Protesting has always been a key way to demonstrate unrest, to get media attention, at the very least it tells the world that a great deal of Americans are not going to let Trump ruin this country, we’re going to fight him at every turn. Also, it shows the people out there who are devastated and terrified that they are not alone, and that we will always stand beside them.
I am a woman, and a minority, I have a lot of friends who are POC, LCBTQ+, muslims, etc. When Trump won, I was receiving tons of texts asking me if I thought they’d need to leave the country, a muslim friend of mine who was too scared to wear her hijab, and one friend who did wear it, but was then followed around by assholes telling her Trump was going to kill her and her whole terrorist family. One of my friends who is gay is moving to Indiana soon, and is considering going back into the closet so he can avoid harassment and bigotry. There’s also the popular chant “Make America White Again!” and a million other examples.
I’ve been called some not-nice names by Trump supporters. ThWhen Trump won, I almost gave up. i was heartbroken and angry and a little bit afraid, but seeing those protests that broke out after the announcement allowed a little bit of hope to grow again. America is not going to take this lying down. The protests are important in so many ways, and I completely understand your POV, I used to not understand the point of protesting either.
However, it’s also important to note that people are doing far more than just protesting.
For example, I’m going to a march in January, and if any others pop up near me soon I’ll go to those too. But for right now, I’m setting aside money each month so I can make regular donations to the ACLU, I’m already working as an ESL TA (to help make money for college) and that involves a lot of outreach with our the families of our kids who immigrated here (side note, talking to them about Trump winning was one of the hardest things I’ve had to do), but I’ve been doing lots of research so I can find even more ways to help them, I volunteer at a women’s shelter (for people escaping domestic abuse), I’m a hospital advocate for victims of sexual assault, I’ve given presentations on safe sex, how to spot an abusive relationship, etc.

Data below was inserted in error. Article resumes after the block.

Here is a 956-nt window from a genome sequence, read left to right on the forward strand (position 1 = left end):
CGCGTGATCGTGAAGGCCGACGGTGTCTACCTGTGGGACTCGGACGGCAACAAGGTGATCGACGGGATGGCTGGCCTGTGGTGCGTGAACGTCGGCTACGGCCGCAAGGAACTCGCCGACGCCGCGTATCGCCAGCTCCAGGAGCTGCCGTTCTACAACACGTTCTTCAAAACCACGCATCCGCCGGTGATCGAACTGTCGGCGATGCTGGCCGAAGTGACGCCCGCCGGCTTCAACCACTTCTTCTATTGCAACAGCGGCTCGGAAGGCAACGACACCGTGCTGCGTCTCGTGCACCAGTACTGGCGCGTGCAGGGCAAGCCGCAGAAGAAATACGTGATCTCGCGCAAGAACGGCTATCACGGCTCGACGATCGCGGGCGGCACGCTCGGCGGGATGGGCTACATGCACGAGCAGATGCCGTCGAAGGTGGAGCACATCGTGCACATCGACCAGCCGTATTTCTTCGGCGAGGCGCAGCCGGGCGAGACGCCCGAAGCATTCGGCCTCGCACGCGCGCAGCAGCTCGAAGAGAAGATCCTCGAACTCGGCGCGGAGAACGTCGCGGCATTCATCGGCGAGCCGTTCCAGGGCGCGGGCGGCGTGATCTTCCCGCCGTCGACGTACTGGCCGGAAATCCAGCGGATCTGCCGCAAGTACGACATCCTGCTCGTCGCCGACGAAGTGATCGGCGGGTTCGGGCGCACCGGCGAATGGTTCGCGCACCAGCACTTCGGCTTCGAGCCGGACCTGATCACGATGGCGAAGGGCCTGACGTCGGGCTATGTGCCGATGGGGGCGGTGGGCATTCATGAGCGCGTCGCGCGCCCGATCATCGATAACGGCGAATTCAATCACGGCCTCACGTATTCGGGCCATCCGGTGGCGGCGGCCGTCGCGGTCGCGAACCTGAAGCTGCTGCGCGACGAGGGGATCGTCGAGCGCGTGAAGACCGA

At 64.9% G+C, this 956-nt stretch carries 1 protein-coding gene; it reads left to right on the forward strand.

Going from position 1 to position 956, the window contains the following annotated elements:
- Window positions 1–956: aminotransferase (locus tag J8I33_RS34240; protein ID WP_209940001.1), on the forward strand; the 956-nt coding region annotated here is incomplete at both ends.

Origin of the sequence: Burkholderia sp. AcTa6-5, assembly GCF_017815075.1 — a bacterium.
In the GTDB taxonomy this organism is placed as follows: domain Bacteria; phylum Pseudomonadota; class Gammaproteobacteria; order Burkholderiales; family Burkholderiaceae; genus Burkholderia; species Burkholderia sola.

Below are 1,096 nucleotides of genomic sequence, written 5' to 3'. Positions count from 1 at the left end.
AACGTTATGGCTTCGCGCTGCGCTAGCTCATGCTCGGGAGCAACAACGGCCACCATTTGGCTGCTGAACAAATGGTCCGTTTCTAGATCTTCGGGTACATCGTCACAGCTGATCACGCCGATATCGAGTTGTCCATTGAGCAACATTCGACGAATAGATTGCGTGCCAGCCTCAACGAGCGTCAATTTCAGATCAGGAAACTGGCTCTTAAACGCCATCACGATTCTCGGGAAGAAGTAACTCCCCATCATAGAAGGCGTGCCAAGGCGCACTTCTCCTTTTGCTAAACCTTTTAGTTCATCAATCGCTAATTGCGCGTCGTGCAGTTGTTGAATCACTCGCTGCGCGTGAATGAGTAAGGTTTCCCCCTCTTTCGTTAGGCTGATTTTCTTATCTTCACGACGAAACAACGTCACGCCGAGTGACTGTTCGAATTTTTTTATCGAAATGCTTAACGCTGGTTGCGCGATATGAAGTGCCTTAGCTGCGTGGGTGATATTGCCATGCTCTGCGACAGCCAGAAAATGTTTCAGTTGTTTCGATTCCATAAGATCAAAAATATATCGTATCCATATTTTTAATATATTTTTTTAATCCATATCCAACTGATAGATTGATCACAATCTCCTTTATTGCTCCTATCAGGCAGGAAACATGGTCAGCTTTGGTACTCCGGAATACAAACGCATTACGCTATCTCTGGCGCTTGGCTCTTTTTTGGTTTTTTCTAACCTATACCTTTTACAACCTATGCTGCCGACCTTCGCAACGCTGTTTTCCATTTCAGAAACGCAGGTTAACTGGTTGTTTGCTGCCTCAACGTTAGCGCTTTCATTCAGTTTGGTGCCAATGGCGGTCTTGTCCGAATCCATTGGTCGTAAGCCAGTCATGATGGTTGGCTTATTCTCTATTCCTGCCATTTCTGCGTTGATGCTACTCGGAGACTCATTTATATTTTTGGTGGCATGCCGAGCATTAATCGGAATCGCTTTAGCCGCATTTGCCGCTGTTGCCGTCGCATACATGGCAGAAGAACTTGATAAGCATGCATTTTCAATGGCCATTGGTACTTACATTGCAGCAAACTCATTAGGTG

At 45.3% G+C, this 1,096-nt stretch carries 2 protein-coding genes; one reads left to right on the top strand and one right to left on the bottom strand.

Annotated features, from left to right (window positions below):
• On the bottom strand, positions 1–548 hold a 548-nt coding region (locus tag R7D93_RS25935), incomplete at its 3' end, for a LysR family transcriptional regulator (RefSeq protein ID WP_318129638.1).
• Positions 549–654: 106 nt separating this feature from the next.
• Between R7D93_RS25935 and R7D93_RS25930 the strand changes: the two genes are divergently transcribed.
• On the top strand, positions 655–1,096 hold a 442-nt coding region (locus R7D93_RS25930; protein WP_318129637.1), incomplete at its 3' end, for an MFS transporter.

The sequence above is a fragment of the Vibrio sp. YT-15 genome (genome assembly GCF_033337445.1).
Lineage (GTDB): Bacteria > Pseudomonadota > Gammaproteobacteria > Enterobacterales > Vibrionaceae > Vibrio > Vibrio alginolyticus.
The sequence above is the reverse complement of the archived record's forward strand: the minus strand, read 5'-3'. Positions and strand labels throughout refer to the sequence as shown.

I also just started volunteering as a mentor with an organization aimed at empowering young girls to eventually become strong leaders in their communities, and I’m planning on joining the council on American-Islamic relations. So yeah, i’m protesting, but I’m also taking action. And most of my friends are doing the exact same thing (though truth be told, some of them do so much more than I could ever do, they are superheroes).
One thing that is easy that everyone can do is wear a safety pin on your shirt. It’s a symbol that lets people know that you’re an ally to anyone who is getting harrassed, so you’re safe to sit with, talk to, etc. A simple and pretty safe way to defuse a situation when someone is being harrassed, all oyu have to do is sit next to the victim and begin talking to them as if you were best friends, and ignore the aggressor COMPLETELY. Oftentimes he’ll eventually walk away, but what’s extra important is how much more secure the victim will feel, and hopefully restore some of their faith in humanity.
@Razgriz I just wanted to let you know that I also completely understand why you aren’t the biggest fan of protests , but if you managed to get through the giant block of text I really appreciate you taking the time to do so.
@Samuel_H_Young I’m so jealous that you’ve been to a rally already, and I’m glad you know how important these demonstrations are. keep fighting the good fight.